A reverse mortgage can let you access a portion of your home equity while continuing to own and live in your house. The loan will have to be repaid when you die, sell the house or move out. You may be able to take out a reverse mortgage if you haven’t paid off your existing home loan.
Types of Reverse Mortgages
Home Equity Conversion Mortgages are federally insured and backed by the Department of Housing and Urban Development. Money from an HECM can be used for any purpose.
Some state and local government agencies and nonprofit organizations offer single-purpose reverse mortgages. A lender may specify that funds accessed via a reverse mortgage may only be used to finance home maintenance or repairs or to cover property taxes, for example.
Proprietary reverse mortgages are private loans that are insured by the lenders that offer them. A proprietary reverse mortgage may be a good option for you if you have a high-valued house and a substantial amount of equity.
No matter which type of reverse mortgage you choose, you won’t be able to access all of your home equity. A lender will only allow you to receive a percentage of the equity you have built up.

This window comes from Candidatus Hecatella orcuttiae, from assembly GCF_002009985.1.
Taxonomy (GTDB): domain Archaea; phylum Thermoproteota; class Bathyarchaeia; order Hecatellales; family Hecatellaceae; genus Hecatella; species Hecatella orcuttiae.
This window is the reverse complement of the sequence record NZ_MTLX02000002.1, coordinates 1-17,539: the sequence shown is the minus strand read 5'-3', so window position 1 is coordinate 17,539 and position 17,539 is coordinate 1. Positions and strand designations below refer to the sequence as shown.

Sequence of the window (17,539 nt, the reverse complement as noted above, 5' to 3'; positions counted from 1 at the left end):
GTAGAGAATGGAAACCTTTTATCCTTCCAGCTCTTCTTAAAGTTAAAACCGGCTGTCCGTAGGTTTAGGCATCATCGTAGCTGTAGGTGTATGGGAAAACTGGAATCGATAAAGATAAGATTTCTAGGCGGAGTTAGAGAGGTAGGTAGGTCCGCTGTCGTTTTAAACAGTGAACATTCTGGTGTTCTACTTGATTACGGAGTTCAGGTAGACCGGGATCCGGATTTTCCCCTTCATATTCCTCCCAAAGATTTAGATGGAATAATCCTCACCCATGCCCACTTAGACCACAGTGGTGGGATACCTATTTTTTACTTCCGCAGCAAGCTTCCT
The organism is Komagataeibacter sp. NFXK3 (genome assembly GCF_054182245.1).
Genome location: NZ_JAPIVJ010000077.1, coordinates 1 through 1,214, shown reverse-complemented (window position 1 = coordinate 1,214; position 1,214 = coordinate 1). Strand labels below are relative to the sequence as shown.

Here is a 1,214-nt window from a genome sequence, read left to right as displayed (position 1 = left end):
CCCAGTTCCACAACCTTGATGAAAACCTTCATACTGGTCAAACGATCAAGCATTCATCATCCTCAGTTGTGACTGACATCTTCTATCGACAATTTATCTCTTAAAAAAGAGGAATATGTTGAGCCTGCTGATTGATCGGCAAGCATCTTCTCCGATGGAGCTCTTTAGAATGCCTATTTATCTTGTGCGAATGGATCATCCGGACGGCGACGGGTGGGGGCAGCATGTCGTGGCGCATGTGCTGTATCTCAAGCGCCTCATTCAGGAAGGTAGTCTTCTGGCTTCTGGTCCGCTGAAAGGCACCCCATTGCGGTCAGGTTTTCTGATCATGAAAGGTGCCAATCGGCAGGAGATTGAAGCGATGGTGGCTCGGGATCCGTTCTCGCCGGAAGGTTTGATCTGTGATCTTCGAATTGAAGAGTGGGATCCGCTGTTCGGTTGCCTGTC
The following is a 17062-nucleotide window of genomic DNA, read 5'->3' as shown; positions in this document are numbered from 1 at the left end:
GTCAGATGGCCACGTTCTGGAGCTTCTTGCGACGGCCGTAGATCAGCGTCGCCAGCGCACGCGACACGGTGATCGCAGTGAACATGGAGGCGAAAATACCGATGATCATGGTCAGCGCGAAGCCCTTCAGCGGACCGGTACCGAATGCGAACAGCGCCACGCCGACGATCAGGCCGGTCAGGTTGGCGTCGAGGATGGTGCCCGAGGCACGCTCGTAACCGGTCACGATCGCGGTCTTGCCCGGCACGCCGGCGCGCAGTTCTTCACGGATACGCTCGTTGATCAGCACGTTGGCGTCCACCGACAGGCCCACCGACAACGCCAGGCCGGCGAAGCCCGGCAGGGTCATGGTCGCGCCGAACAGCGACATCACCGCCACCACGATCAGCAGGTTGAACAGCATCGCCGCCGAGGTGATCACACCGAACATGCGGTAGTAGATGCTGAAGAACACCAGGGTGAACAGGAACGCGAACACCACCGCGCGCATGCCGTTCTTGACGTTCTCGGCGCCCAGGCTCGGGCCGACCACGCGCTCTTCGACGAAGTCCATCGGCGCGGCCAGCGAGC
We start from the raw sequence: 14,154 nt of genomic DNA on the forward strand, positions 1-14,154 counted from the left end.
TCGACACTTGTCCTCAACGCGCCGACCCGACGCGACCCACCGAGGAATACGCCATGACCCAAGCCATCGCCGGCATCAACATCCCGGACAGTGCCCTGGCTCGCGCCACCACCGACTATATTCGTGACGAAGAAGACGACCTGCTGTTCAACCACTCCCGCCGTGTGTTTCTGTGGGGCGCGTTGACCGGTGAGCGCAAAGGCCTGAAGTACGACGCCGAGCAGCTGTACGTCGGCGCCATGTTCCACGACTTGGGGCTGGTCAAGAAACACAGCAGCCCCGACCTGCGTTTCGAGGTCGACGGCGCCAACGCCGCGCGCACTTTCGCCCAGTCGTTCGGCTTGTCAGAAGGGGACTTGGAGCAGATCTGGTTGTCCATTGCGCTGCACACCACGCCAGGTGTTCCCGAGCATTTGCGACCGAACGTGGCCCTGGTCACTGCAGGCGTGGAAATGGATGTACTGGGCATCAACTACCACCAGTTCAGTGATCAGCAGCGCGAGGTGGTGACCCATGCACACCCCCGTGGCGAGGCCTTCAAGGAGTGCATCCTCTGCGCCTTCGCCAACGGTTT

Reverse Mortgage Eligibility Requirements
To qualify for a reverse mortgage, every borrower who is listed on the house’s title must be at least 62 years old. The lender may limit eligibility to borrowers who live in specific types of homes and may require that the home be used as a primary residence.
The federal government and some other reverse mortgage lenders require counseling to make sure that consumers understand all the terms. For example, you will be required to pay property taxes, homeowners insurance premiums and homeowners association fees, if applicable. You will also be required to keep up with routine maintenance and repairs to your house.
How an Existing Mortgage Can Affect Eligibility for a Reverse Mortgage
You will need a minimum amount of home equity to qualify for a reverse mortgage. Money that you receive from a reverse mortgage will first be used to pay off your existing mortgage balance and any other debts, such as property taxes. If you have a home equity loan or a home equity line of credit, the balance due on it will have to be paid off with funds you receive from a reverse mortgage. Then you will be able to use the remaining funds as you wish, in accordance with the program’s rules.
Is a Reverse Mortgage Right for You?
If you’re older, have limited income and haven’t paid off your home loan, a reverse mortgage can allow you to eliminate monthly payments and can provide funds that you can put toward other expenses. That can give you more financial flexibility, but it’s important to understand the fees, interest rate and other costs and how they can impact your family’s long-term financial health.